Accelify Blog

Burning Questions: Evers Has Proposal to Change School Funding (WI)

June 30, 2010

The state’s formula for funding its public school districts is broken and Tony Evers wants to fix it.

Evers, elected in April 2009 as the state superintendent of public instruction, announced last week a proposal to reform school funding.

"I’ve been in public education for 37 years and we’ve been messing with this for so long, I feel it’s important that the state school superintendent take a lead on it," Evers said in an interview Friday at The Post-Crescent.

Called Fair Funding for our Future, the proposal addresses several areas of the funding formula to both make it fairer for districts and provide them with more financial stability.

Here’s an edited transcript of the interview, in which Evers lays out the plan:

On changing the importance of a district’s property value in determining how much state aid it gets:

The funding system now is primarily focused on property wealth as a measure of how poor or not poor a district is. Over the years, people realized that that’s a fallacy.

There are 20 districts in the state that don’t receive aid because they have high property value. But many of them exceed the state average in poverty as it relates to free and reduced lunch. They have a lot of recreational area and it’s wealthy, but the people who live there are way below the poverty line. So the first thing we want to do is fix that.

We don’t have specific number but we would provide a basic foundation so every student in Wisconsin, no matter where they live, has some general state aid following them.

The other thing we’re going to do is to use a weighting formula. We’re looking to weight kids by 0.1, 0.2 — count them more in the funding system and kind of nudge the system from the property value to kids and what kind of needs they have.

It’s pretty consistent in the state and the country that, if you’re born into a family with inadequate resources, you come to school behind, for all sorts of reasons. These first two points deal directly with that issue.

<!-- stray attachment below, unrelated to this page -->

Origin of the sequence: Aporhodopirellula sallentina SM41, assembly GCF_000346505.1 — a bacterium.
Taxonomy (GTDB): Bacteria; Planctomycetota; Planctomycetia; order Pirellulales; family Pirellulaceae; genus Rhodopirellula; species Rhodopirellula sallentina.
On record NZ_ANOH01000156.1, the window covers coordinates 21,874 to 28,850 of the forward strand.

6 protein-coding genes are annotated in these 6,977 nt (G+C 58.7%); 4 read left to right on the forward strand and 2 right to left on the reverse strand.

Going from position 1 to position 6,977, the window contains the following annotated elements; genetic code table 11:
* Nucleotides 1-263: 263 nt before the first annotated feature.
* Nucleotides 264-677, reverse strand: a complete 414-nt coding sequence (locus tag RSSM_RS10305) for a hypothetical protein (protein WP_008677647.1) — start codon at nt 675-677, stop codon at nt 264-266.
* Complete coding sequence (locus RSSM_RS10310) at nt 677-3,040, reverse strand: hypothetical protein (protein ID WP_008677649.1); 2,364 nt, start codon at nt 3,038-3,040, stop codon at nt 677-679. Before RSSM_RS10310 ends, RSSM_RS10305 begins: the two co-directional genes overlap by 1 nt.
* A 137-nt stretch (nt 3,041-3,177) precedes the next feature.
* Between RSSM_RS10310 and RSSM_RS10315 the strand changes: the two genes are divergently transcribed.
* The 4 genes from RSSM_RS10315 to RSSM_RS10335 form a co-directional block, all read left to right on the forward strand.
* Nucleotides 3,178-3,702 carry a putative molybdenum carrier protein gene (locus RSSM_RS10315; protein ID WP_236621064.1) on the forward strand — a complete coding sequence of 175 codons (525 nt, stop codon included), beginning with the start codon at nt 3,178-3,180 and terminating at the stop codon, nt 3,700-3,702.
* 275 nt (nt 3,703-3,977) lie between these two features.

The third thing we’re hoping to do is provide predictable growth. Every year, districts can’t do any planning until the final budget is done. What we propose is to put into the statutes a minimum increase that would be there every year. We want to put a figure in there and we want to hold them to it.

&#x0A ;It’ll be a floor so at least districts will have a worst-case scenario. The state support should increase regularly if we’re going to continue to have quality education.

Then, the next piece is continuing to support our efforts around rural schools. We want to make sure that’s adequately funded.

On changing how the school levy tax credit works:

Right now, they talk about two-thirds funding for schools or 60 percent funding for schools (by the state) and, frankly, I’m tired of that. That’s not even worth talking about anymore because we don’t know what that means.

The Legislature counts $900 million for property tax levy credit as school aid. Well, that doesn’t go to schools, it hasn’t gone to schools, it never will go to schools.

It’s our belief that the $900 million should be put into the general aid program. We believe that we can do that without increasing property taxes.

We’re not suggesting that the revenue limits go away. We still need those for a period of time. What it means is that schools will get this money directly, instead of having to levy for it.

The property tax credit that you see on your property tax bill will go away. But because the school will be getting far more aid, but they’re still constrained by levy limits, they will need to levy less. This will be a net of zero.

The goal is to remove the tax levy credit as state aid because it’s not. It’s more honest. School aid is school aid. … It removes a politically easy out for saying you’re funding schools.

On changing how categorical aids for schools work:

Right now, w e have more than 40 categorical aids in Wisconsin, ranging from as something as large as special education aid to as small as a $50,000 grant.

Categorical aids come into play when an interest group wants something done. It’s kind of grown over time. I believe that we need to take a look at each one of them individually, combine some, maybe eliminate some.

It’s our goal to create a more robust categorical aid program, with fewer categorical aids but they’re focused — on increasing graduation rates, on closing achievement gaps. They’re also focused on performance. There should be some accountability for some of these categorical aids and there isn’t now.

On protecting schools from facing reductions in state aid:

The last idea is protecting school districts and taxpayers on reductions in state aid because of reductions in enrollment or any number of reasons. Right now, there’s a hold harmless of 15 percent. You can’t drop 15 percent. We would argue that that needs to be 10 percent, or maybe even 5 percent. It’s not fair to the taxpayers. It’s certainly not fair to the kids.

On what’s next for the proposal:

We’re going to be working with a group of folks over the summer, reaching out to school districts, the business community. We want to make this happen.

It’s a first step in reforming our system. It’s a step that doesn’t necessarily bring in enormous revenues. This is absolutely an important thing for our schools because if we don’t get the system right first, arguments about if we should have more sales tax or income tax or anything are irrelevant because the system is still broken.

It’s something I ran on. I feel strongly about t his system, which is broken. We need to turn it around now or our schools will continue to fall further and further behind.